ANGLO-SAXON REMAINS digging gravel at the summit of the hill. Lack of supervision reduced the archaeological value of the discovery, and the statements of the labourers cannot be implicitly accepted. The ordinary shield-boss, knife and spearheads were found ; but the brooches, 1 as usual, form the most inter- esting portion of the find. All the objects enumerated, however, may well have belonged to one or two interments, and do not in themselves prove the existence of a cemetery. Of the three bronze brooches figured in the original account, 2 one is of peculiar type. It is circular, in the form of a dish, having in the centre a flat-headed stud that projects about inch, while the edge of the slightly concave face is turned up at a decided angle all round. The ornament, which has been altogether lost, seems to have come away all in one piece, and may have consisted of enamel, mosaic glass, or garnet cell- work. It is quite distinct from the common saucer brooch and the type with embossed plate applied to the face ; and most resembles a specimen found in a barrow at Driffield, E. R. Yorks, and preserved in York Museum, though this was smaller and had no stud in the centre. The second is of a more common form (fig. 3), a flat disc with a swastika in open work. This is generally regarded as the sign of the god Thor, and the three brooches of this kind, like several found in Cambridgeshire, 3 had no doubt been worn by adherents of the old faith. The principal brooch (fig. 5) belongs to the ordinary square-headed type, but is more richly ornamented than usual, and when gilt must have been a striking addition to the costume. The chased portions present the tangled succession of detached limbs of a quadruped so often seen on ornaments of this period, but the attempt to represent the human features in relief is unusual and in this case fairly successful. The elaborate and well-executed decoration marks out this specimen as of fairly early date ; but comparison with a very similar but still finer example 4 found in Denmark, and attributed to the end of the sixth cen- tury, 6 would justify us in assigning the brooch, and no doubt also the Offchurch burial, to the middle of the succeeding century. There were in addition two cruciform brooches of ordinary patterns, and a few beads of amber and glass paste. Mention is also made of a small buckle of silvered bronze and a girdle-tag of the same metal ; but more important, as showing the currency of the period, are a number of minimi or ' third brass ' coins of the Constantine period. The evidence, however, is vitiated by the suspicion that these were mixed up with others found near the Fosse Way on an earlier occasion ; and, in any case, coins of 1 These have been kindly lent by the Dowager Countess of Aylesford, and two selected for illustration.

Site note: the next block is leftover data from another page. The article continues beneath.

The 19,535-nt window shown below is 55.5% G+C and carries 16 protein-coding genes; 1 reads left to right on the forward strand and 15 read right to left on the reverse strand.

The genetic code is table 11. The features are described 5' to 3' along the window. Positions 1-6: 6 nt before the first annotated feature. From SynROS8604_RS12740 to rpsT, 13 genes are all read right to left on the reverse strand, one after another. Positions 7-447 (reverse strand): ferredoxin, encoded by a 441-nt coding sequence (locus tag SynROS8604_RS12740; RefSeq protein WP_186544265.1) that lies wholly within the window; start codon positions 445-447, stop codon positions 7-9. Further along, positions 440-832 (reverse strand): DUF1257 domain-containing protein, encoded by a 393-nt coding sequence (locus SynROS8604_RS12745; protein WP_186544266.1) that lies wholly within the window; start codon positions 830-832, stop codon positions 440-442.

- Journal of British Arcbteokgjcal Association, xxxii. 466. As one brooch is only given in section
and no scale is indicated, the illustrations are somewhat misleading. 8 Examples from Malton (British Museum), Linton Heath (Neville, Saxon Obsequies, pi. iii.) and Barrington (Collectanea Antiyua, vi. pi. xxxiii.) ; also Islip, Northants (Society of Antiquaries, Proceedings, ix. 90). 4 Figured in Sophus Mailer's NorJische Alterthumskunde, ii. zio. 5 By Sven Saderberg, who also figures the Danish brooch, in Anttquarisk Tidskrift /Sr Sverige, voL xi. pt. 5, p. 28, and PrShistorische Blatter (1894), pi. xii. i 257 33